That wasn't being a competent officer. That was being the same idiot he'd always been and happening to get lucky this time. As his aide-de-camp later (frequently) reminisces.
Boris Lavochkin is the "psychotic hard-ass" version during the Second Great War - a brutal and vindictive officer who didn't have any qualms about massacring civilians or treating his own men with thinly-disguised contempt. He vociferously protested being ordered not to invade Charleston, South Carolina even after the United States dropped an atomic bomb on the city because he wanted the glory of capturing the city that sparked the Confederacy.
Averted by Shagrat, who cares about his men and is actually shown to be fairly noble. He even gets a good death. Also Uglúk of Saruman's Uruk-Hai.
The Unknown Soldier: Staff Sergeant Sinkkonen is both a cocky martinet and a completely incompetent barracks warrior. Lieutnant Lammio is an tentative aversion. While he is an immensely skilled tactician and brave to the point of insanity, he is just as cocky as Sinkkonen, has No Social Skills and no humanising weaknesses whatsoever. His men hate him.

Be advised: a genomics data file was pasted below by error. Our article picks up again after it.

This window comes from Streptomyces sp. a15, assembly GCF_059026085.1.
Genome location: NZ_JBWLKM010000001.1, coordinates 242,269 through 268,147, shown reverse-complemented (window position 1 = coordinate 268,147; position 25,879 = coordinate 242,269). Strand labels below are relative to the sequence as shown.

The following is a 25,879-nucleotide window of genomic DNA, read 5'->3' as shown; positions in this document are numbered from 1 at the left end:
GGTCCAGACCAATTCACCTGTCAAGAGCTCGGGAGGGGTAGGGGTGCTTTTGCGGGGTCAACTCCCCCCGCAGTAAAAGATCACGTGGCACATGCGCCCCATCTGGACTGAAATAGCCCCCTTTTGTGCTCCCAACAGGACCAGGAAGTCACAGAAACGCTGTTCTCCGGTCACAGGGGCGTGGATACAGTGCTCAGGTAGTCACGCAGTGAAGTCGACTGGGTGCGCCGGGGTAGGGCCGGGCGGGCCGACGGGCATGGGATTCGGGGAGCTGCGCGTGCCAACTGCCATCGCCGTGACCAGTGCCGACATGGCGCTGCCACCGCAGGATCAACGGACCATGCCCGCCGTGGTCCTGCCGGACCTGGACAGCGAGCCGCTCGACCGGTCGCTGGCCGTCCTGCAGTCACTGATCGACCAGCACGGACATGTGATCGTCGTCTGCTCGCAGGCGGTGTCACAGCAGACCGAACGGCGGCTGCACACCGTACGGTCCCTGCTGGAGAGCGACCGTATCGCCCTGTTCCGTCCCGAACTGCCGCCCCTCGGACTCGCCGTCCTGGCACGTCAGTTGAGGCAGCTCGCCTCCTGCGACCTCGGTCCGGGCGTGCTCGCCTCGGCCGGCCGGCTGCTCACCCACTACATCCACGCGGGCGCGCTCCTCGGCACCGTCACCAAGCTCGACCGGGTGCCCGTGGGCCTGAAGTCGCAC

Averted in The War Against the Chtorr ("A Matter for Men"). The hero Jim McCarthy, having just been made an officer after killing a rampaging Chtorran; tries to bully Dr Fletcher out of some Chtorran specimans. First she takes him down a peg by showing McCarthy that the Chtorran he 'killed' is still very much alive. Then she points out that everyone wants to look up to their superiors, so an officer's job is to inspire people, not boss them about. She finishes by congratulating McCarthy on his shooting, and asks him to bring flowers next time. McCarthy is highly embarrassed, but learns from the experience. In "A Season for Slaughter" however, when pushed too far by incompetent Major Bellus, McCarthy doesn't educate this Neidermeyer, he demolishes him. On worldwide live television.